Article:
Updated: Jan 6
The following piece was written and shared by Eric Bendfeldt. Eric is a Community Viability Specialist with Virginia Cooperative Extension. He is also a member of the Steering Committee of the Virginia Soil Health Coalition.
From time to time, a friend and Extension colleague will ask me why I am concerned with the care of the soil and its overall health and function and how it relates to local food systems. That is a good question. I have been intrigued by the importance and essential nature of soil and water ever since Mary, my wife, and I worked with Mennonite Central Committee in Tanzania, East Africa where there were many environmental, climatic, and economic constraints and challenges for farmers and farming communities. Through our experience in Tanzania, I realized just how precious and finite soil is as an agricultural and natural resource.
Recently, I had the pleasure to talk with and learn from Virginia farmers about their agroecological values, inspirations, mentors, and soil health-building practices. All of the farmers had unique experiences and stories that they shared with me as part of the story-sharing and gathering process. A long-time friend and colleague Mike Phillips of Valley View Farms shared a number of poignant stories and experiences on why care for the soil and systems thinking are meaningful to him and why he shares what he has learned so freely and openly with others who are interested in farming and soil.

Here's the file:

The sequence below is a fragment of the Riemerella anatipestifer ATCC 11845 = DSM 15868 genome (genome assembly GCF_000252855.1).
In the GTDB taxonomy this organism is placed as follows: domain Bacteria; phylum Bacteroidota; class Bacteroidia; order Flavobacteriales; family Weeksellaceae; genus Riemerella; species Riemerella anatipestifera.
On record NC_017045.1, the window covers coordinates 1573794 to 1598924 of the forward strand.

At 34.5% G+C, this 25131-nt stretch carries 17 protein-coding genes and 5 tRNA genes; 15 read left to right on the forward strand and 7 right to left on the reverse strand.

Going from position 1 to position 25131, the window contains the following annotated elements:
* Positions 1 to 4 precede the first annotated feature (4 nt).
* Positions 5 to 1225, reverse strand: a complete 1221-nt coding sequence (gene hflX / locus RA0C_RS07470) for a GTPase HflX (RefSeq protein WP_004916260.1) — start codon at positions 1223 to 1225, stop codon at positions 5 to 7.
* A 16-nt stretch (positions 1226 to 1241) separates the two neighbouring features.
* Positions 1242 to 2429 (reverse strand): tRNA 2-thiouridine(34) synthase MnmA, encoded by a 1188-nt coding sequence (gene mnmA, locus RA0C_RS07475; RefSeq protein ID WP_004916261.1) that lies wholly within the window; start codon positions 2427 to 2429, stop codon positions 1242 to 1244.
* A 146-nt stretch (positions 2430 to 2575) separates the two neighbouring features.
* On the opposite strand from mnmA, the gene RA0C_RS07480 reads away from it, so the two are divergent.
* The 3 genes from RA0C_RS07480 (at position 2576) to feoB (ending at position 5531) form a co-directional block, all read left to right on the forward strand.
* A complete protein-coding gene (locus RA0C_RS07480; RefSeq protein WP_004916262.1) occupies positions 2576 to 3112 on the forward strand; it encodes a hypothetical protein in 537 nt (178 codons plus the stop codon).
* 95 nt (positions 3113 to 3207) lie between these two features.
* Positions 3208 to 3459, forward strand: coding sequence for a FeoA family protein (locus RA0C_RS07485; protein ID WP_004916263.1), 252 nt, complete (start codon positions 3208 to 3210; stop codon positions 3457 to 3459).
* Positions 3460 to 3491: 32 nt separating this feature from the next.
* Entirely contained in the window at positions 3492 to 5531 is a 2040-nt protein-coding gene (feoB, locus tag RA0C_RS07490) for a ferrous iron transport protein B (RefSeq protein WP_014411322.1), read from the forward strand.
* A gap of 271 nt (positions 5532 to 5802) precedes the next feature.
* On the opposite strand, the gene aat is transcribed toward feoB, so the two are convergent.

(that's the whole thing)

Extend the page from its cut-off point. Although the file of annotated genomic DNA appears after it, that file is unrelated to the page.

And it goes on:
Through the years, Mike has had many impactful mentors and teachers. Mike graciously shared an instructional piece of wisdom about soil erosion he received many years ago in 1977 from Randy Maupin who was a district soil conservationist at the time with the USDA-Soil Conservation Service (present-day Natural Resources Conservation Service). For all of us, it is hard to comprehend just how significant soil erosion can be even in seemingly small quantities and volumes. And that is where a dime and a big red pickup truck come in relation to soil. Mike shared the instruction he received and stated that if soil the thickness of a dime erodes off an acre of land that equates to a loss of five tons (10,000 pounds) of soil per acre.
A loss of five tons of soil is hard for my brain to compute and for me to envision on a practical level. However, I have recently been rolling Mike’s story about how consequential and substantial a loss of five tons of topsoil is around in my head in preparing for a talk and presentation. Personally, it would take at least ten trips in my 1986 F250 half-ton big red truck for me to transport that amount of soil back to that acre and its original position on the landscape. Ten trips and probably more shovel loads of soil than I can count or would care to lift is a lot to consider. Mike’s statement and story reminded me once again how precious and finite soil is to agriculture and so much more.
We need to protect, conserve, and do all that we can to keep soil healthy and in its proper place. Caring for the soil is a call all of us can make for today and the future.
Are you "4 The Soil"? Take the pledge at www.4thesoil.org.
Note: This estimate of soil loss on a weight basis may actually be too low. An average acre furrow slice of soil to a depth of 6 to 7 inches (~ 6.7") weighs approximately 2,000,000 pounds, while a dime is .053 inches thick.